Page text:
After a Colts punt, the Chiefs needed just four plays to get to the Colts’ 13-yard line, where on the next play, Quinn tried to connect again with Baldwin, but Colts CB Vontae Davis had other plans, intercepting the pass, denying the Chiefs for a second time in the red zone.

Fortunately for Kansas City, its defense again stepped up, forcing the Colts to punt three plays after the Davis interception.

The next drive for Kansas City was the ground-and-pound game of Jamaal Charles and Peyton Hillis. The duo each carried the ball three times, helping the Chiefs move the ball to the Colts’ 22-yard line, where Ryan Succop drilled a 47-yard FG, making the score even, 13-13.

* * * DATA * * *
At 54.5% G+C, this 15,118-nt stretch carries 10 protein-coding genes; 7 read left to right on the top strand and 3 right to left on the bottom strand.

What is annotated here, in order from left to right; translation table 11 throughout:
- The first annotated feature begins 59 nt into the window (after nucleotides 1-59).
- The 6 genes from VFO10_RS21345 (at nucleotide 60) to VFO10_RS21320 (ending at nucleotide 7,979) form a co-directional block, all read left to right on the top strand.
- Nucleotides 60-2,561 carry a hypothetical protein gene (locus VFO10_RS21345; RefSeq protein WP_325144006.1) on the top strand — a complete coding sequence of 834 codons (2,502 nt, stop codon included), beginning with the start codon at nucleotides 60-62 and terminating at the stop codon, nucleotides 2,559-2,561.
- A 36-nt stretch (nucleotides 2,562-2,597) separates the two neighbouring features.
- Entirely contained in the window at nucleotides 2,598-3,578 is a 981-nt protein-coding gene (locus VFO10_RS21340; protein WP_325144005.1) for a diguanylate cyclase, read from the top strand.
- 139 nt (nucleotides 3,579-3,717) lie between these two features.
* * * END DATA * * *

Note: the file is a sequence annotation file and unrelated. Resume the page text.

“We had a feeling that we could run against them. When Peyton (Hillis) was running well in the first half, I knew I had to do something too,” Charles later said. The duo combined for 327 yards and one score on the day.

The game’s next three drives ended in punts, before Kansas City took possession of perhaps the most-pivotal drive of the game. Starting on their 27-yard line, the Chiefs gave Jamaal Charles four rushes, totaling 15 yards and Peyton Hillis carried the ball six times for 26 yards, helping the team get to the Colts’ 27-yard line, where it faced a fourth-and-one predicament.

Coach Crennel gambled and lost.